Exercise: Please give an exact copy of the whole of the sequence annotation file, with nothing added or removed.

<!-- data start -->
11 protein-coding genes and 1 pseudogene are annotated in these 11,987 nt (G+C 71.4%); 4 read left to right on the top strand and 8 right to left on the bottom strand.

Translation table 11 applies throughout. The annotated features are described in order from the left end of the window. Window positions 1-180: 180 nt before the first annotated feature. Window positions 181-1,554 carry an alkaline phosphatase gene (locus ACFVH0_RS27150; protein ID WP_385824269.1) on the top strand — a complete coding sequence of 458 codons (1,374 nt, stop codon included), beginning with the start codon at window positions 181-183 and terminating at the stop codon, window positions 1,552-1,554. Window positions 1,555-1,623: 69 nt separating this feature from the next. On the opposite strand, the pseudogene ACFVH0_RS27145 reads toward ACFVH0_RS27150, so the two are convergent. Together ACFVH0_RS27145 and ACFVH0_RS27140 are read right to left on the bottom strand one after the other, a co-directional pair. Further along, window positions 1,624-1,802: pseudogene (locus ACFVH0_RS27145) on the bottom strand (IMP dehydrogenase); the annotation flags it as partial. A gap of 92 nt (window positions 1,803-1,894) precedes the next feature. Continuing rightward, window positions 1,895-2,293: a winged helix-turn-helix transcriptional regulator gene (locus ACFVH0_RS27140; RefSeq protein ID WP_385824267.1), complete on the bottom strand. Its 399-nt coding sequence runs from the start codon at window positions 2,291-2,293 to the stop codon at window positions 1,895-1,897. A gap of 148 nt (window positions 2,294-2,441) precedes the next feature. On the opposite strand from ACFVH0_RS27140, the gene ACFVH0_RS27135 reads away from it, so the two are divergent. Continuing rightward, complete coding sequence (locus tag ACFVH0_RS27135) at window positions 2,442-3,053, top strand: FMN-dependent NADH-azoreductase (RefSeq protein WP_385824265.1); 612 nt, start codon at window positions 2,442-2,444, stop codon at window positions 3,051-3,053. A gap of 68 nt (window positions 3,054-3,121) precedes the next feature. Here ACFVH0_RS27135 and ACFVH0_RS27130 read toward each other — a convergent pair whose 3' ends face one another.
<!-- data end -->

11 protein-coding genes and 1 pseudogene are annotated in these 11,987 nt (G+C 71.4%); 4 read left to right on the top strand and 8 right to left on the bottom strand.

Translation table 11 applies throughout. The annotated features are described in order from the left end of the window. Window positions 1-180: 180 nt before the first annotated feature. Window positions 181-1,554 carry an alkaline phosphatase gene (locus ACFVH0_RS27150; protein ID WP_385824269.1) on the top strand — a complete coding sequence of 458 codons (1,374 nt, stop codon included), beginning with the start codon at window positions 181-183 and terminating at the stop codon, window positions 1,552-1,554. Window positions 1,555-1,623: 69 nt separating this feature from the next. On the opposite strand, the pseudogene ACFVH0_RS27145 reads toward ACFVH0_RS27150, so the two are convergent. Together ACFVH0_RS27145 and ACFVH0_RS27140 are read right to left on the bottom strand one after the other, a co-directional pair. Further along, window positions 1,624-1,802: pseudogene (locus ACFVH0_RS27145) on the bottom strand (IMP dehydrogenase); the annotation flags it as partial. A gap of 92 nt (window positions 1,803-1,894) precedes the next feature. Continuing rightward, window positions 1,895-2,293: a winged helix-turn-helix transcriptional regulator gene (locus ACFVH0_RS27140; RefSeq protein ID WP_385824267.1), complete on the bottom strand. Its 399-nt coding sequence runs from the start codon at window positions 2,291-2,293 to the stop codon at window positions 1,895-1,897. A gap of 148 nt (window positions 2,294-2,441) precedes the next feature. On the opposite strand from ACFVH0_RS27140, the gene ACFVH0_RS27135 reads away from it, so the two are divergent. Continuing rightward, complete coding sequence (locus tag ACFVH0_RS27135) at window positions 2,442-3,053, top strand: FMN-dependent NADH-azoreductase (RefSeq protein WP_385824265.1); 612 nt, start codon at window positions 2,442-2,444, stop codon at window positions 3,051-3,053. A gap of 68 nt (window positions 3,054-3,121) precedes the next feature. Here ACFVH0_RS27135 and ACFVH0_RS27130 read toward each other — a convergent pair whose 3' ends face one another.